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Orange County Criminal Defense Attorney
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What is a Dismissal?

Criminal records are a real pain. They make it difficult to find housing. They make it difficult to land a good job. And, they can lead to the cancellation, revocation, or denial of professional licenses. In other words, they can impact many aspects of your personal and professional life. A criminal record can force your family to live in a bad neighborhood, and it can force you to take a job for half your normal pay. There’s no candy-coating it: criminal records can ruin a person’s life.

If you were convicted of a crime and there was something you could do to soften the blow, to minimize the impact, would you do it? If your answer is, “Yes,” you’ll be interested in learning about dismissals under California law.


If you were convicted of a misdemeanor or a felony and you were NOT put under the control of the Department of Corrections and Rehabilitation, and you were not sentenced to state prison, you have the golden opportunity to petition the court for a dismissal.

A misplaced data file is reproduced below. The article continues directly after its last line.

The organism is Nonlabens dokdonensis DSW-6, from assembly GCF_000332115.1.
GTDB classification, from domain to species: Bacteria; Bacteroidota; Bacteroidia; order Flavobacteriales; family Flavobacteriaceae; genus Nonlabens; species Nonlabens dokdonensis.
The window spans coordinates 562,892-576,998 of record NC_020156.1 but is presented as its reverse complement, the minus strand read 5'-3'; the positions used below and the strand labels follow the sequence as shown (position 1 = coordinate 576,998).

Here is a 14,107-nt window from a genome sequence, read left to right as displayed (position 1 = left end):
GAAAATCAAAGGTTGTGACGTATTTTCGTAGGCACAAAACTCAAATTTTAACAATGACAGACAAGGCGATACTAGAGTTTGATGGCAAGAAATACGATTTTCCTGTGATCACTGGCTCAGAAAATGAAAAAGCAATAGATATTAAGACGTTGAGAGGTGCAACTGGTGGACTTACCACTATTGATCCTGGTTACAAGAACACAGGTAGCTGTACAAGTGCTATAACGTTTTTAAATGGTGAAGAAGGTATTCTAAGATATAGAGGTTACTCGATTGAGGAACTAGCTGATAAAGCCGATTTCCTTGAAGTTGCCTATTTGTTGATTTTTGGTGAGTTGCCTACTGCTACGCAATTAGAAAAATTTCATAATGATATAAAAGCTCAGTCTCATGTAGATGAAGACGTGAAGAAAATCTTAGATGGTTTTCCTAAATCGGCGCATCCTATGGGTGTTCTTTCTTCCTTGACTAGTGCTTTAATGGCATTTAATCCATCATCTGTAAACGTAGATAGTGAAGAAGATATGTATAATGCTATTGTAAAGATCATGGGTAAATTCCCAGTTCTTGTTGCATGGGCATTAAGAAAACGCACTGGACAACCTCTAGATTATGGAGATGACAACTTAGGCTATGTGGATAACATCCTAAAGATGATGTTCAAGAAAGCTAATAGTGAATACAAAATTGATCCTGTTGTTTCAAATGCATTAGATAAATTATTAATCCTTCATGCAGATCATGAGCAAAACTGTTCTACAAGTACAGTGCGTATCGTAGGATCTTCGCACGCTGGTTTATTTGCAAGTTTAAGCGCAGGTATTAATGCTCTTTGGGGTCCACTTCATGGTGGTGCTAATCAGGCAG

You are eligible to apply for a dismissal if:

  • You were given county jail time (even if it was for a felony),
  • You were given probation,
  • You were fined, or
  • You got fines, jail, or probation, or any combination thereof instead of state prison.

Suppose you petition the court for a dismissal and it approves your request. In that case, the court would withdraw your guilty or no contest plea and it would enter a not guilty plea. From there, your criminal records would be updated to say “dismissed” instead of convicted. Meaning, you would no longer be considered “convicted” of the offense.

To be eligible for a dismissal of a misdemeanor conviction, you: 1) must have successfully completed your probation or had an early release, 2) paid all restitution if ordered as a term of your probation, 3) are not currently on probation or serving another sentence for a separate offense, and 4) you are not currently facing charges for any other offense.

If you never received probation the requirements are different. In that case, you must have been convicted of a misdemeanor and it must have been at least one year since the date of conviction. You must have fully complied with your sentence, you must not be on probation or serving a sentence for another offense, and you must have been a law-abiding citizen since the date of conviction.

Related: Cleaning Your Criminal Record

To learn more about getting your conviction dismissed, contact our Orange County criminal defense firm for a free consultation.